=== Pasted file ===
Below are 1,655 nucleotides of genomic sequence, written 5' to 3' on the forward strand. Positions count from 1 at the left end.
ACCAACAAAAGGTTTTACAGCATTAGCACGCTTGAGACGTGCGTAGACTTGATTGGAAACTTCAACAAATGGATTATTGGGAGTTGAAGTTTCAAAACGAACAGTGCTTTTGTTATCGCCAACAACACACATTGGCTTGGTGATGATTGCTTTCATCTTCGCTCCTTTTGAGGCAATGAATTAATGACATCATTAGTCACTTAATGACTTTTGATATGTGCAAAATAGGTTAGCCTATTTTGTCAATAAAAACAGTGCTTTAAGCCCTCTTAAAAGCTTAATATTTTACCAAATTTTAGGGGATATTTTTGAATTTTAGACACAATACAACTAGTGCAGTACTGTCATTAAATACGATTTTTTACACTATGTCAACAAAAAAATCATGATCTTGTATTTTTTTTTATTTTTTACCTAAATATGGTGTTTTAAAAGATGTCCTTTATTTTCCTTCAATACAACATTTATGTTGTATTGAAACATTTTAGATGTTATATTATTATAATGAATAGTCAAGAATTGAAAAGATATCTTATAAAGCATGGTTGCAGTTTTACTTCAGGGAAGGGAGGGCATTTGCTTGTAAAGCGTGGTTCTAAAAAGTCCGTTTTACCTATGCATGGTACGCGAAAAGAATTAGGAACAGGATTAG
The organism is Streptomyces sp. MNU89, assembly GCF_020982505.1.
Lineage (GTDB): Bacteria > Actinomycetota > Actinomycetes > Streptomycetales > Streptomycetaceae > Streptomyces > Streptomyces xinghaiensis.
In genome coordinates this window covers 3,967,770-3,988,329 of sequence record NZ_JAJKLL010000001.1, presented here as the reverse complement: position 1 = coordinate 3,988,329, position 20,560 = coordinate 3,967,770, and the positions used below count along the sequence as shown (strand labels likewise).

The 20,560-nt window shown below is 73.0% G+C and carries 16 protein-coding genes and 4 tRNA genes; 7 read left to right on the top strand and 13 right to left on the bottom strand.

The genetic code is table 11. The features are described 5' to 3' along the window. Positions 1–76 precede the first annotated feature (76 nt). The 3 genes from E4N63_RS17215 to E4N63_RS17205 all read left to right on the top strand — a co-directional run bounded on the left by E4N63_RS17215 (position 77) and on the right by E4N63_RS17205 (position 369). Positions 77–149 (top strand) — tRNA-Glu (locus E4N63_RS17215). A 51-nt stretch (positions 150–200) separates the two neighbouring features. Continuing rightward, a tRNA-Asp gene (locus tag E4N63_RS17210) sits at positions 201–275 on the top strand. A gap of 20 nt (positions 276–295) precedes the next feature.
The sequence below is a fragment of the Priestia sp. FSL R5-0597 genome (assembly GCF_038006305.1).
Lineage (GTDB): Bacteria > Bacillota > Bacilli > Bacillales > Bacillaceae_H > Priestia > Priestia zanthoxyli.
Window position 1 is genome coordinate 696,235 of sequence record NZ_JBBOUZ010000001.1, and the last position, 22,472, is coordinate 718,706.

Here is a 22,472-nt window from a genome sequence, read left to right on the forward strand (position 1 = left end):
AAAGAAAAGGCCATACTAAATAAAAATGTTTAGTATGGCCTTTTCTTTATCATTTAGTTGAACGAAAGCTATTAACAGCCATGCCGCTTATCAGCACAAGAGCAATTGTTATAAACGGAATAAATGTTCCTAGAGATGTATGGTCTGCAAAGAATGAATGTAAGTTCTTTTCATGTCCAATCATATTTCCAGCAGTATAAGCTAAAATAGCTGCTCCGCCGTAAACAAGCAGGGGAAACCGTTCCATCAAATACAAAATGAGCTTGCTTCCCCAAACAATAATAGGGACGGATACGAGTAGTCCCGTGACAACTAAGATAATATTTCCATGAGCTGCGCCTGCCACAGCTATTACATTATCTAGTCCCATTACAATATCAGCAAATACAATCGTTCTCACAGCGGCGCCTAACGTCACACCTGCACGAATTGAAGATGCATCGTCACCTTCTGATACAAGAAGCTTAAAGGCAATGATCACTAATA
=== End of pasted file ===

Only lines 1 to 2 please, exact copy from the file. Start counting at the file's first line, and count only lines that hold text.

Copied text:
Below are 1,655 nucleotides of genomic sequence, written 5' to 3' on the forward strand. Positions count from 1 at the left end.
ACCAACAAAAGGTTTTACAGCATTAGCACGCTTGAGACGTGCGTAGACTTGATTGGAAACTTCAACAAATGGATTATTGGGAGTTGAAGTTTCAAAACGAACAGTGCTTTTGTTATCGCCAACAACACACATTGGCTTGGTGATGATTGCTTTCATCTTCGCTCCTTTTGAGGCAATGAATTAATGACATCATTAGTCACTTAATGACTTTTGATATGTGCAAAATAGGTTAGCCTATTTTGTCAATAAAAACAGTGCTTTAAGCCCTCTTAAAAGCTTAATATTTTACCAAATTTTAGGGGATATTTTTGAATTTTAGACACAATACAACTAGTGCAGTACTGTCATTAAATACGATTTTTTACACTATGTCAACAAAAAAATCATGATCTTGTATTTTTTTTTATTTTTTACCTAAATATGGTGTTTTAAAAGATGTCCTTTATTTTCCTTCAATACAACATTTATGTTGTATTGAAACATTTTAGATGTTATATTATTATAATGAATAGTCAAGAATTGAAAAGATATCTTATAAAGCATGGTTGCAGTTTTACTTCAGGGAAGGGAGGGCATTTGCTTGTAAAGCGTGGTTCTAAAAAGTCCGTTTTACCTATGCATGGTACGCGAAAAGAATTAGGAACAGGATTAG